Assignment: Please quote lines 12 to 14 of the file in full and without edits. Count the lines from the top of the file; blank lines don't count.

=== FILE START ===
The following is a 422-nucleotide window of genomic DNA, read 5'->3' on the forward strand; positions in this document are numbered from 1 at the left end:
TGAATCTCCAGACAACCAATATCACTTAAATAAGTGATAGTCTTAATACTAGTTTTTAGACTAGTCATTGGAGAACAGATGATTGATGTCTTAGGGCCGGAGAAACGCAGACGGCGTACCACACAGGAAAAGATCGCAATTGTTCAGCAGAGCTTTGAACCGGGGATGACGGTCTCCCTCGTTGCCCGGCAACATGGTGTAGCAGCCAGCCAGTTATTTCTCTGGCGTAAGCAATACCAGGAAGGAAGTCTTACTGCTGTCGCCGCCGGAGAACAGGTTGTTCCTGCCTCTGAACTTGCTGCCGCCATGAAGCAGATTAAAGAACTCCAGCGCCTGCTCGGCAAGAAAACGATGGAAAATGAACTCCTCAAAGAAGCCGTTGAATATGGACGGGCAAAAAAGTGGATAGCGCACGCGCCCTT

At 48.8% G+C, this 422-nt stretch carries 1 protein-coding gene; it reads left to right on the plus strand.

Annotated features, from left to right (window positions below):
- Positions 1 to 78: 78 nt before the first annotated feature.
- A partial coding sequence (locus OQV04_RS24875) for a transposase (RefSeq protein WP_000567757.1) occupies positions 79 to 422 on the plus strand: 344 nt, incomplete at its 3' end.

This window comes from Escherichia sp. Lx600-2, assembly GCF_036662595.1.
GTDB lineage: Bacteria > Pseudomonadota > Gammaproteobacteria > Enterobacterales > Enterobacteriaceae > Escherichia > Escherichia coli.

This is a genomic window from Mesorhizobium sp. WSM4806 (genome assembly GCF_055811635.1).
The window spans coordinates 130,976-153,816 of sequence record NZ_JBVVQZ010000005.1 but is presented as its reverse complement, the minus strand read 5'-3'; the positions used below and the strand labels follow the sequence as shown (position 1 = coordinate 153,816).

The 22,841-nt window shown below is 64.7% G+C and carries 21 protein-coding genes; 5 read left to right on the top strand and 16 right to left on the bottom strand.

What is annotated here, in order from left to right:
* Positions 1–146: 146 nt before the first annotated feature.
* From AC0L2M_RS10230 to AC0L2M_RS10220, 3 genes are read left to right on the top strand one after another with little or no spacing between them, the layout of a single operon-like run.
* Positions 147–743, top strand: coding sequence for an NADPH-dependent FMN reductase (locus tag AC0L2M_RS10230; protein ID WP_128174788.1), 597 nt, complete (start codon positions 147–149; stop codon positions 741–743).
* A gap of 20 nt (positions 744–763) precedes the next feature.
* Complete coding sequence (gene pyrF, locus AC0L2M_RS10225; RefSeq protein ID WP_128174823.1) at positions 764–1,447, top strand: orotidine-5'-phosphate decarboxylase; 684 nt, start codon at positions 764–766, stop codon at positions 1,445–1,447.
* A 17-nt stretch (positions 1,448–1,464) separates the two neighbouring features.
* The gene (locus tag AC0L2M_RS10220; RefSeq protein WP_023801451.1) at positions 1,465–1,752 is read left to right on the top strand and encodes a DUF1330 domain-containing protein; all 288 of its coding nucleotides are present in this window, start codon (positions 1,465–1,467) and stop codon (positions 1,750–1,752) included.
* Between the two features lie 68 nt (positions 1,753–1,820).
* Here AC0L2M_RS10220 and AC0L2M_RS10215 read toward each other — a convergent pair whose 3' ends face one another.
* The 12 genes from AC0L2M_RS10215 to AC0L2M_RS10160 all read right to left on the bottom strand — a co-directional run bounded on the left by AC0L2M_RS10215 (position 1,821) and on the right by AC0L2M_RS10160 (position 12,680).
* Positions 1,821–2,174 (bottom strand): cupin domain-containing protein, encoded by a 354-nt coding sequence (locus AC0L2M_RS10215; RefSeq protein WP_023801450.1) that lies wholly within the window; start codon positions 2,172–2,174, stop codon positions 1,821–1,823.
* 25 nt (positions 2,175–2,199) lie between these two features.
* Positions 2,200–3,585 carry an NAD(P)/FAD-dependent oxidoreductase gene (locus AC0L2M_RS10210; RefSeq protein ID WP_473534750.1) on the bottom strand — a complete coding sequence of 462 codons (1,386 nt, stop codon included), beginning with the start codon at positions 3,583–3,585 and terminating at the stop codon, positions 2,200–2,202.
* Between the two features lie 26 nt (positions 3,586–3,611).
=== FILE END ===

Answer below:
What is annotated here, in order from left to right:
* Positions 1–146: 146 nt before the first annotated feature.
* From AC0L2M_RS10230 to AC0L2M_RS10220, 3 genes are read left to right on the top strand one after another with little or no spacing between them, the layout of a single operon-like run.